sermon preached fo them by Jas. S. Green, an
exhortation followed from Col. Richmond, and
Wm. P. Harrison closed the meeting with a
benediction. At least these were the terms fa
cetiously given by the speakers themselves to
their several parts. Mr. Green, however, we
should judge from his misrepresentations, had
been called to preach by the UTong authority.
For instance he had a great deal to say about a
large appropriation to the Quarter-Master Gene
ral's Department, under Fillmore's administra-f
tion apparently quite oblivious of the fact that
the debts incurred during the Mexican War
had to be settled. He said a good deal about
Corwin acting as counsel, and being interested
in the Gardiner claim, and deciding on it, as
Secretary. Now it happens that a Democratic
committee, appoiuted by the House, to invest
igate the matter, acquitted Mr. Corwin of all
blame. They reported the claim fraudulent,
but said there was no evidence that Mr. Corwin
knew, or could reasonably be supposed to know
it to be so; that he sold out his interest before
he became Secretary of the Treasury, and not
only refused to act any further as counsel, but
even refused to consult with those employed to
prosecute the claim. Under these circumstan
ccs, Mr. Green's charge must be branded as
At night, last Tuesday, apparently laboring
under the hallucination that the Ralls county
folks, by swelling the democratic vote of this
township to a small majority, had elected Pierce,
the "unlerrified" rolled out some tar barrels on
sit. T ...4 ... .1.- ni
...o rt, aim am me small uoya to make a
great light to attract an audience for Mr. James
S. Green, who with face newly shaved and
washed, end haii slickly oorabad, harangued the
AJeraocracy en their glortous tlevett inajirity.
There Was such en uproar, however, from the
boys that nothing could be heard. After Mr.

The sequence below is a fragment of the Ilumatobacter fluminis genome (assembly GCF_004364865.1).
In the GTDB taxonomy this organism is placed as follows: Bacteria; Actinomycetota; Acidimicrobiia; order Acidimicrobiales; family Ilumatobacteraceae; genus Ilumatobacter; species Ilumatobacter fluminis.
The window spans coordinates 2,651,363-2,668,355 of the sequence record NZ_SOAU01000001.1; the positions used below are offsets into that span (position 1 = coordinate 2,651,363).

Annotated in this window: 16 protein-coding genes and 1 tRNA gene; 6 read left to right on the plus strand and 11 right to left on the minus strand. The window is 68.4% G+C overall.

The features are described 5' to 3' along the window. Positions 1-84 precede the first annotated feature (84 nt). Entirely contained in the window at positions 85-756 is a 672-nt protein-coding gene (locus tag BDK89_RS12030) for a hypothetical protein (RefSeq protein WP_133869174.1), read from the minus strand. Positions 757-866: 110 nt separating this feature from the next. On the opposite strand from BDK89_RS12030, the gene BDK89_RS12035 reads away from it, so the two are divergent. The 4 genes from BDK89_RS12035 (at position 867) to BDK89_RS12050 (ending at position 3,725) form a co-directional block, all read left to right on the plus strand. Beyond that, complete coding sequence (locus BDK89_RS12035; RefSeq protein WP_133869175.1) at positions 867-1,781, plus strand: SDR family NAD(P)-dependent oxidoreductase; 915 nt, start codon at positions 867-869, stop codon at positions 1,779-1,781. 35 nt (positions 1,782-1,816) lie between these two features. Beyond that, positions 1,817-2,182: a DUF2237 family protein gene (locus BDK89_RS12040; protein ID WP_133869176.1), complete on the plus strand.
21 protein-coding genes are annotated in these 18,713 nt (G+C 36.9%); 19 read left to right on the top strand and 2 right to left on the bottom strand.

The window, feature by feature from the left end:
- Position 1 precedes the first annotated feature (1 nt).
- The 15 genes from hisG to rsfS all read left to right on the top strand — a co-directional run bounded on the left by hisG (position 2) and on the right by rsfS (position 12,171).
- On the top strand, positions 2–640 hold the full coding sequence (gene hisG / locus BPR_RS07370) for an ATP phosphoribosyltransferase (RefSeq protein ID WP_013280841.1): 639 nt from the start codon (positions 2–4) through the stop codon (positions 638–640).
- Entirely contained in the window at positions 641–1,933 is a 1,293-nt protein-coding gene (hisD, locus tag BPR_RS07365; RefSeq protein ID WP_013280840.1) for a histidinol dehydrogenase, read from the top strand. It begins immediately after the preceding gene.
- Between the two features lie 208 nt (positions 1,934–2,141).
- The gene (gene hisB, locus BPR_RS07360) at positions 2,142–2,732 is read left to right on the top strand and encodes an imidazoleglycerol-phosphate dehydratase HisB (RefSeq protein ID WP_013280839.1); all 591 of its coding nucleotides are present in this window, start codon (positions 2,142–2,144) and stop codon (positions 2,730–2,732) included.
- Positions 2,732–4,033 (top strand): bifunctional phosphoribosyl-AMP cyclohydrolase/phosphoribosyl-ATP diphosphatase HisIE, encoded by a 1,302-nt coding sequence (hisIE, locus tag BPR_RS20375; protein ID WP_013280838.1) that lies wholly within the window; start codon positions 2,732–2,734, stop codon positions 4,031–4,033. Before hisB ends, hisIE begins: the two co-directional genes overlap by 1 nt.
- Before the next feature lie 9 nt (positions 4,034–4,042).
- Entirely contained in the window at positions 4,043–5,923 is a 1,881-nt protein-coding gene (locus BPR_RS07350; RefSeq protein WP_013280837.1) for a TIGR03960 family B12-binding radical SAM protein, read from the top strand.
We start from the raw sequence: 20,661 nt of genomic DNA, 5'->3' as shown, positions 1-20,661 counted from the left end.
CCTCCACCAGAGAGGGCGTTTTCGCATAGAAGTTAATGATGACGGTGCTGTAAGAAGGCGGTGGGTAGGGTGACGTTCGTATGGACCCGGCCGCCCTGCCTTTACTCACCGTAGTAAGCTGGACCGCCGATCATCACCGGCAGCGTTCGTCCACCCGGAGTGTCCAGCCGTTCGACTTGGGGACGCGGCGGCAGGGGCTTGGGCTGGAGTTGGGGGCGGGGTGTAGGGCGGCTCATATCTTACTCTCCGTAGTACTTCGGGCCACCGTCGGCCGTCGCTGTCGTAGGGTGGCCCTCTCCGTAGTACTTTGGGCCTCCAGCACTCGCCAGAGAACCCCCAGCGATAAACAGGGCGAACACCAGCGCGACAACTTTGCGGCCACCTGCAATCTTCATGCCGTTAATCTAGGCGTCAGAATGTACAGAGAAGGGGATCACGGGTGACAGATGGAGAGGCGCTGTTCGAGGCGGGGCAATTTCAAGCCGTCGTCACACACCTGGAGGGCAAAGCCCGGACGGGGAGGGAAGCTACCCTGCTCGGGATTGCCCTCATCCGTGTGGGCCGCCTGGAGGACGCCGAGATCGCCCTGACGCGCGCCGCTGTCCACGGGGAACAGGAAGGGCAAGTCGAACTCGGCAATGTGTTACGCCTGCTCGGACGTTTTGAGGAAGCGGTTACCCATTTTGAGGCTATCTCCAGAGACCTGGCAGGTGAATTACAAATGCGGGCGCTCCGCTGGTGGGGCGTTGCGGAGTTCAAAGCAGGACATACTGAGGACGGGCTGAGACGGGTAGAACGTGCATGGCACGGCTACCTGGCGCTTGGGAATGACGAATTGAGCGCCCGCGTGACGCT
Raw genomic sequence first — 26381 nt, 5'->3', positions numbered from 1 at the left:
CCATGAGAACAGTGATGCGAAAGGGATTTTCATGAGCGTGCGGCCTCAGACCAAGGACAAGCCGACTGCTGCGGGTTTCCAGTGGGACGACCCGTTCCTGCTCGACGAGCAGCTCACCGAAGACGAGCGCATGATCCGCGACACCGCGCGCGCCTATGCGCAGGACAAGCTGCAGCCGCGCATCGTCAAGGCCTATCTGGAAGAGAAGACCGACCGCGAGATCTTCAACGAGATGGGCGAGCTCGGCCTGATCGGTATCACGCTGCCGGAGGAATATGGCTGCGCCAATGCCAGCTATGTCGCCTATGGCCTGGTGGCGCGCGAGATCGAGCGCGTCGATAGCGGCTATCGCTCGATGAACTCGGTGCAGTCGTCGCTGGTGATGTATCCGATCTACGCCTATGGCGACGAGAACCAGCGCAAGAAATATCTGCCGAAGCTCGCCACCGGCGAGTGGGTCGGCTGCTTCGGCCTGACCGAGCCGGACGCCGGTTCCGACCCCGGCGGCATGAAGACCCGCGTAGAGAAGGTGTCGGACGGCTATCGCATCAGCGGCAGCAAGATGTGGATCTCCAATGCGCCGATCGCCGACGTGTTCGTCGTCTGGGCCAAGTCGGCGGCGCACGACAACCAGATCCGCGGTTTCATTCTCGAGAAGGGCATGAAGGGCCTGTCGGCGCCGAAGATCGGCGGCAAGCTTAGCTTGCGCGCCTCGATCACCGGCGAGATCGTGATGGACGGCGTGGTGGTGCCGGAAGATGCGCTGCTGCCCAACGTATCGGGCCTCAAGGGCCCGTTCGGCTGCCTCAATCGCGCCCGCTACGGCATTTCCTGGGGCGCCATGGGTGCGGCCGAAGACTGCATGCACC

Green, Mr. Harrison talked as well as he could
for the noise and ftonfusion.
r or itcco.ucr,
by Samuel Clemens
Nov. 4, 1352
p. 2, col. 3
For Vice President Ga
Electors for the State of
trict, S. M. Bell; 2d, Joseph
Milton Hockman; Oth, P. J. Pratt: 10'Ji,
Todd; 11th, David Ilottlo; 12lh, John Oilman;
Uth, John Gleen; 14th, John Parkinson; 15i.li,
J. W. Scott.
For the Journal.
Ma. Eoitob : I observe that your paper, and
the Msstnger of this city, have made a call up
on the citizens to hold a meeting this evening,
fo appoint delegates to the St. Charles Conven
tion. This Convention, you are aware, is to
promote the construction of a road from St.
Louis, via, St. Charles, to the northern bound
ary of this State ; and thence, by the preten
tions of its St. Louis advocates, to Dubuque
and to be baptised into the name and scheme of
the great route from Minnesota to New Orleans.
iNow, independunt of the "Jiumbuggcry" of
the scheme, you and the country ought to know
that, for two substantial reasons, this road, if
ever, cannot be built in the time of the pres
ent generation. First, the stock of no such
road can be remunerative : for. as is well
known to the Pacific Railroad Company, no
crossing, by bridge, can ever bo made over the
Missouri river, and this impediment will des
troy the value of its stock, by whomsoever ta
ken. But, secondly, we mav not exnpnt nnnth.
ed ft letter
0 the death
rib ; and a
to wear the
god with kil-
caine up 101
cnt inarlu by
id to writing.
11 its particu-
tof the facts.
rthend of my
c horse made.
m . .. . 1 1
left the porch nnd went throuifli the vard rrfite.
through the lot at the extreme northern part,
and found a horse lied to the plank fence, wilh
a saddle, bridle and martingales 011 him ; from
the looks of the horse and trappings, I believed
that some white man had rode him there. It
was so dark I could iy;t . the color of the i
Horse. 1 opened the gate and turned him into
thfl yard; the horse was in a foam of sweat ; 1
staid on the ground for a few minutes ; then I
got into an old barouche near where the hor.e
was hitched, for the purpose of asf rtaining the
rider; the length of time I remained in the
barouche, I cannot say, but so.no time ; I went
to tho house and laid down with mv ehitl.ps nn.
I freuiicntlv rose flTltl Uf'Ilt nut fi km t-1iit "u
there, when I heard the dos ; ei her the third ! r;l,ioI1;ll CIle is the railroad. Scientific Aine.r
or fourth time I went nut 1 l,..r,I ), .1,.;..!. : 1L ln
- - ... ...v. ...w nmii it
between the two old log stables ; this was
The Railroads which have been constructed
in New York city, have not, as yet, relieved the
principal stm Broadway. It is almost im
possible for pedestrians to cross Broadway be
low the Park during any time of tho day be
tween 7 A. m. and 8 p. M. ' Fciraflcs are in dan
ger of losing their lives while crossing; Unj
have to run for life or death. It has been cal
culated that fM) omnibuses pass a singl point
in Broadway evcrv hour, or more than tight
every minute. It is easy to see from this that
it is ulmost impossible for prrsons torossfrom
one side of tho street to the other. - To relieve
(he street, it is proposed to buihT a railroad with
a triple track, each 4 feet wide, and to employ
120 cars, so as to despatch one every niinuta